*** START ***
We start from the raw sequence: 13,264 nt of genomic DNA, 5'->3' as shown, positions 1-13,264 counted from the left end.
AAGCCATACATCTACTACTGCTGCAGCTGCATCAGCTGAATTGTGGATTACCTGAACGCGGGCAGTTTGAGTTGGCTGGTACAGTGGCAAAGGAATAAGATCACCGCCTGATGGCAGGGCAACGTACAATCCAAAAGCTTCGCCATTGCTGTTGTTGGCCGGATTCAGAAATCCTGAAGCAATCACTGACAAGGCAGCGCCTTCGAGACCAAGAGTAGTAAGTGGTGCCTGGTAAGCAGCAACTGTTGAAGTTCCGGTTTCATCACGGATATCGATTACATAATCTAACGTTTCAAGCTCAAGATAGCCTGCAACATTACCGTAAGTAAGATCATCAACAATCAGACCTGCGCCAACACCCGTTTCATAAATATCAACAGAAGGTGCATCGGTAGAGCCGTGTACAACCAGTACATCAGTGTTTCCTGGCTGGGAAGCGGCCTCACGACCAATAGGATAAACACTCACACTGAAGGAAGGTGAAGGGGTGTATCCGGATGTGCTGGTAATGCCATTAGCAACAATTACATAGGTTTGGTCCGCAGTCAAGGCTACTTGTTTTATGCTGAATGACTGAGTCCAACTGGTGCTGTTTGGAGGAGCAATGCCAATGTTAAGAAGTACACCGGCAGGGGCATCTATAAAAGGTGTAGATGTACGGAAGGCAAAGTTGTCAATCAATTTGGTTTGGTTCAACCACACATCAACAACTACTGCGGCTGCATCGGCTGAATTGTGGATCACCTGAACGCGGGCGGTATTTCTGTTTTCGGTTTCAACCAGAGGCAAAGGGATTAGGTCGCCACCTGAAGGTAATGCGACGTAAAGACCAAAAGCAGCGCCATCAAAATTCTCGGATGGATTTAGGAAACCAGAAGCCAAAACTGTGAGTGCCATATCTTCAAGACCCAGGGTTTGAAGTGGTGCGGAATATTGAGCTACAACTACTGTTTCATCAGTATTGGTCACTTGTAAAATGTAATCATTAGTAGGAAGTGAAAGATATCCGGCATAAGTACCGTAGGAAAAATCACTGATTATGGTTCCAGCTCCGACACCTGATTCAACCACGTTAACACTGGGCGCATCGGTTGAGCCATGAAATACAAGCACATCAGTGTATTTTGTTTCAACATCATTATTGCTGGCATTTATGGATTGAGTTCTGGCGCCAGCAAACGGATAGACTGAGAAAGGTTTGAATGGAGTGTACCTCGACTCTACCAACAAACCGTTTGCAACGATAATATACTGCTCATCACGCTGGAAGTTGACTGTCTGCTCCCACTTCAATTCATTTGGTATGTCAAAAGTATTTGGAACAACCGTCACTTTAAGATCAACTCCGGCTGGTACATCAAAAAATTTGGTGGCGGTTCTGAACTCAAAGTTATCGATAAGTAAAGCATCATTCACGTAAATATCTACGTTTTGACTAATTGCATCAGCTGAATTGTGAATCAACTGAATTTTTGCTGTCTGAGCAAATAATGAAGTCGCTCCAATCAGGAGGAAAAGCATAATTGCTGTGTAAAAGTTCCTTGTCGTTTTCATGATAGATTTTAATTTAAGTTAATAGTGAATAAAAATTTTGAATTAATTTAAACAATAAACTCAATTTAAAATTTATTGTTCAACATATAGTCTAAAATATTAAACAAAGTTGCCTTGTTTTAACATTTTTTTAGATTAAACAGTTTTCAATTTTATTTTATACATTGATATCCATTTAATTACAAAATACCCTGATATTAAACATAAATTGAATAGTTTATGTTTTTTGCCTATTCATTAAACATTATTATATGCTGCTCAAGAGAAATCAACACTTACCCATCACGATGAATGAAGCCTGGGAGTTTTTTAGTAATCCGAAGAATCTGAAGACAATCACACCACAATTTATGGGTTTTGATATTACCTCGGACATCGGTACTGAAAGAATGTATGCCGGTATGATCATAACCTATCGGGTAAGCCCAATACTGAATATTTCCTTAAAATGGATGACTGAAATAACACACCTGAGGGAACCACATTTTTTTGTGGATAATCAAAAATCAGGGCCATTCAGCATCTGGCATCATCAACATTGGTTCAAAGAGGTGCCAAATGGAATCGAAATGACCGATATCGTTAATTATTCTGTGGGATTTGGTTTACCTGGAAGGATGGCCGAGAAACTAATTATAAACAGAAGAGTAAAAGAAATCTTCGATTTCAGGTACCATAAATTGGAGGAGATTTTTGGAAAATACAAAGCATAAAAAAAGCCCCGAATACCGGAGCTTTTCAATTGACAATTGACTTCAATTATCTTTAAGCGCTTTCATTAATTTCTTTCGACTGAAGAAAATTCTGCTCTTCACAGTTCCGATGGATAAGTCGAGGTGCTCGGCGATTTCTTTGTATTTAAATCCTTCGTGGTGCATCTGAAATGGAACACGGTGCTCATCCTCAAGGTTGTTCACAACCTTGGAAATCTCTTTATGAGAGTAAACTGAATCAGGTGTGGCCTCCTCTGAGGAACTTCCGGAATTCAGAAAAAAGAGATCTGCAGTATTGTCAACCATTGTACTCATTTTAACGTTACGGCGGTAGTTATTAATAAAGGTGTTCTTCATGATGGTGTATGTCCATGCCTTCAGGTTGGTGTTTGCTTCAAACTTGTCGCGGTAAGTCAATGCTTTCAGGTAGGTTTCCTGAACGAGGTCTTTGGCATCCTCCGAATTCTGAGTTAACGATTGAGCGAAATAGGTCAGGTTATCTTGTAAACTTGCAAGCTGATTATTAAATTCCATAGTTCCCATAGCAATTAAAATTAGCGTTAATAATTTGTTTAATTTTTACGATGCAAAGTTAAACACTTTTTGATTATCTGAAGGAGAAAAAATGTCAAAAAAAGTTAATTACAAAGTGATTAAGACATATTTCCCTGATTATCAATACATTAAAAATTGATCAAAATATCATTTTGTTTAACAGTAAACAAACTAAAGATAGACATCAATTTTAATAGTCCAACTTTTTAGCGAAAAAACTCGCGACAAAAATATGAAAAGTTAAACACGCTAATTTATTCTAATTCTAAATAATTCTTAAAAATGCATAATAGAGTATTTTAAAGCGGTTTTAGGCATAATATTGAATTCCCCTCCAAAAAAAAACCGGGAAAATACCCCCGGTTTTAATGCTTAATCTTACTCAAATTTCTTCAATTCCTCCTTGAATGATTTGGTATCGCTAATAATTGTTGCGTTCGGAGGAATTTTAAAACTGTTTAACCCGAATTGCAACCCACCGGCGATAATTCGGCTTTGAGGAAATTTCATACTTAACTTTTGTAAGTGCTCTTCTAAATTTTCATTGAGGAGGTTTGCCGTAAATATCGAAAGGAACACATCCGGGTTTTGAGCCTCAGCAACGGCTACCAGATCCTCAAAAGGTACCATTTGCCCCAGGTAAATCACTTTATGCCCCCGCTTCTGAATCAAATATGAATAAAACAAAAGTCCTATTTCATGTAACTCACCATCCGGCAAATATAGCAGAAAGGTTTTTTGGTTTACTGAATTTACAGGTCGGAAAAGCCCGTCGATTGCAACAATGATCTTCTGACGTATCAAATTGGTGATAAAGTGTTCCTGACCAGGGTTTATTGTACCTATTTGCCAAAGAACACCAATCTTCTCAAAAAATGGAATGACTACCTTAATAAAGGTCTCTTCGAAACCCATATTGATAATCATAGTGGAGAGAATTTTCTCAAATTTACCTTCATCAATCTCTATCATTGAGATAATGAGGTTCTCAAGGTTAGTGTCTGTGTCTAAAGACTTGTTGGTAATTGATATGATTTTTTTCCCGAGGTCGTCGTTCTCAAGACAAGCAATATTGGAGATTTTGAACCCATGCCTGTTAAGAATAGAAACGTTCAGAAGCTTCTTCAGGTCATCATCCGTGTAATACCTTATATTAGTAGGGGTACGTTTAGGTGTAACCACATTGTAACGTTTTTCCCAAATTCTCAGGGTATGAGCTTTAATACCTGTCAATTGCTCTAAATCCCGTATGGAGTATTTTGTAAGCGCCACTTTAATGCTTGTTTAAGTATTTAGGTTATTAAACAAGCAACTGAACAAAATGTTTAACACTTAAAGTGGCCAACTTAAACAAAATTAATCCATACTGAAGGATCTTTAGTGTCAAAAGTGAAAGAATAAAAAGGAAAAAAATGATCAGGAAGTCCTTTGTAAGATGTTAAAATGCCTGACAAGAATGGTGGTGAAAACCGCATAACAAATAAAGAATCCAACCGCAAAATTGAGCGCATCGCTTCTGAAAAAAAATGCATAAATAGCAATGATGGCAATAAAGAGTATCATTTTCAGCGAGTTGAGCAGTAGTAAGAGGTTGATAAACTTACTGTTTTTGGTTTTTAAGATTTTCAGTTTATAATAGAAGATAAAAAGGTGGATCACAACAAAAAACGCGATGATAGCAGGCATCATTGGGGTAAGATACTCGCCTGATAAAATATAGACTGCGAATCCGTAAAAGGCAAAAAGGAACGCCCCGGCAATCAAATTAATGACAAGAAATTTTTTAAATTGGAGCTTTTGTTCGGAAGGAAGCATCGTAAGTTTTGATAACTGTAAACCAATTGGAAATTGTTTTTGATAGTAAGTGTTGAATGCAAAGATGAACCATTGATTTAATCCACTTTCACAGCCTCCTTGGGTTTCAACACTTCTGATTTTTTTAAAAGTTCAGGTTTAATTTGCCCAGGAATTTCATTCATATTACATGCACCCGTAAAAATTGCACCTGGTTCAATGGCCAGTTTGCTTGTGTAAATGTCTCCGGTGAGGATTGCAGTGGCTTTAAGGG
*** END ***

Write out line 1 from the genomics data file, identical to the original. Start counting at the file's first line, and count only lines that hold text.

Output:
We start from the raw sequence: 13,264 nt of genomic DNA, 5'->3' as shown, positions 1-13,264 counted from the left end.